Recently, multi-atlas patch-based label fusion has achieved many successes in medical imaging area. The basic assumption in the current state-of-the-art approaches is that the image patch at the target image point can be represented by a patch dictionary consisting of atlas patches from registered atlas images. Therefore, the label at the target image point can be determined by fusing labels of atlas image patches with similar anatomical structures. However, such assumption on image patch representation does not always hold in label fusion since (1) the image content within the patch may be corrupted due to noise and artifact; and (2) the distribution of morphometric patterns among atlas patches might be unbalanced such that the majority patterns can dominate label fusion result over other minority patterns. The violation of the above basic assumptions could significantly undermine the label fusion accuracy. To overcome these issues, we first consider forming label-specific group for the atlas patches with the same label. Then, we alter the conventional flat and shallow dictionary to a deep multi-layer structure, where the top layer (label-specific dictionaries) consists of groups of representative atlas patches and the subsequent layers (residual dictionaries) hierarchically encode the patchwise residual information in different scales. Thus, the label fusion follows the representation consensus across representative dictionaries. However, the representation of target patch in each group is iteratively optimized by using the representative atlas patches in each label-specific dictionary exclusively to match the principal patterns and also using all residual patterns across groups collaboratively to overcome the issue that some groups might be absent of certain variation patterns presented in the target image patch. Promising segmentation results have been achieved in labeling hippocampus on ADNI dataset, as well as basal ganglia and brainstem structures, compared to other counterpart label fusion methods.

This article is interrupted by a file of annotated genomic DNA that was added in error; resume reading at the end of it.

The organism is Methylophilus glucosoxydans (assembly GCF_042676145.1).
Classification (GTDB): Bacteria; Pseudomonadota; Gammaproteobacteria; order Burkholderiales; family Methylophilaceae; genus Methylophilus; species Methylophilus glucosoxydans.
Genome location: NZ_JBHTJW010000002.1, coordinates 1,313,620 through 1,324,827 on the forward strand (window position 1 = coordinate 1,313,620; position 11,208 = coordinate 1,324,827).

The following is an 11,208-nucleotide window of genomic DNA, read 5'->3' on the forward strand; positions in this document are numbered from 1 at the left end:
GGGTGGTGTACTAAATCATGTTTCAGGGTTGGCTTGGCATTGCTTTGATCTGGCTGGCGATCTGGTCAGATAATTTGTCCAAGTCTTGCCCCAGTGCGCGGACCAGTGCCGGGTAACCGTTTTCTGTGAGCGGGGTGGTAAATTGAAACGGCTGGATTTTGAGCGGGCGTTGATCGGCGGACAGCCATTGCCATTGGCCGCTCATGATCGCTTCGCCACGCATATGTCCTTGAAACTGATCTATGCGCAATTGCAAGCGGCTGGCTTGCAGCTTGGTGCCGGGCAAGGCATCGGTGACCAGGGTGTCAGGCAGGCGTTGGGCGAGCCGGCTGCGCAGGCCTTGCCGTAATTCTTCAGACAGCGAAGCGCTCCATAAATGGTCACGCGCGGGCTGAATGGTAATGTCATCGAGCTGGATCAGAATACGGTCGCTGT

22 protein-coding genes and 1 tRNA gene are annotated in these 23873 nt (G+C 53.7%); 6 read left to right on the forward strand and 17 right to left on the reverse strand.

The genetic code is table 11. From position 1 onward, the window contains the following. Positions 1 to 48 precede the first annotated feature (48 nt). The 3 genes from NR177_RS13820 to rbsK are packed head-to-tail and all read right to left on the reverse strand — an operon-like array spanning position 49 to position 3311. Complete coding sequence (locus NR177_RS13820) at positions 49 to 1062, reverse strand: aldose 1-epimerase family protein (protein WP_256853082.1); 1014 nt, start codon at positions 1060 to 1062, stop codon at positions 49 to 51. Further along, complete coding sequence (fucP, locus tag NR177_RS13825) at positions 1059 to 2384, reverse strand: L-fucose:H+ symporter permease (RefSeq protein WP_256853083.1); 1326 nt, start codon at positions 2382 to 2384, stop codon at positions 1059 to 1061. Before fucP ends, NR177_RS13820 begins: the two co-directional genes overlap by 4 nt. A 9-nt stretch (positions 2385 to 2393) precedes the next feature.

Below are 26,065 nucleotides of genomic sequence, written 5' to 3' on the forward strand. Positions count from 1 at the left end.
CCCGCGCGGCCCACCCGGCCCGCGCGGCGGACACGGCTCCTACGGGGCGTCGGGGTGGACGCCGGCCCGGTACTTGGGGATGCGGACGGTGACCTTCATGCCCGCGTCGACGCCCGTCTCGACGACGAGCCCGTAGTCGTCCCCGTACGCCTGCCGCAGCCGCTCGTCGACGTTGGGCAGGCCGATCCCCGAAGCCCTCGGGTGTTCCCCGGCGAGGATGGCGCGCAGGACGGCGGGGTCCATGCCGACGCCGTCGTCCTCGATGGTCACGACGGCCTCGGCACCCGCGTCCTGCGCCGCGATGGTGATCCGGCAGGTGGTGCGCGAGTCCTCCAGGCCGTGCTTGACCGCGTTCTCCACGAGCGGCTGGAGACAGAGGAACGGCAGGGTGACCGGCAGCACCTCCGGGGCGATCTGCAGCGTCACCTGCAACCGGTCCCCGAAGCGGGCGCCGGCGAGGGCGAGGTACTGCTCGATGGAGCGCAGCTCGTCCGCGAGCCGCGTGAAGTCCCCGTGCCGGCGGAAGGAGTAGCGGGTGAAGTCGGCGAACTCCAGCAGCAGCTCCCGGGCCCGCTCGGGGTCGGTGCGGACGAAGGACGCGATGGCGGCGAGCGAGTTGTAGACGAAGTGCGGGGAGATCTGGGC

- Hierarchical sparse representation
- Multi-atlas segmentation
- Patch-based label fusion
ASJC Scopus subject areas
- Signal Processing
- Computer Vision and Pattern Recognition
- Artificial Intelligence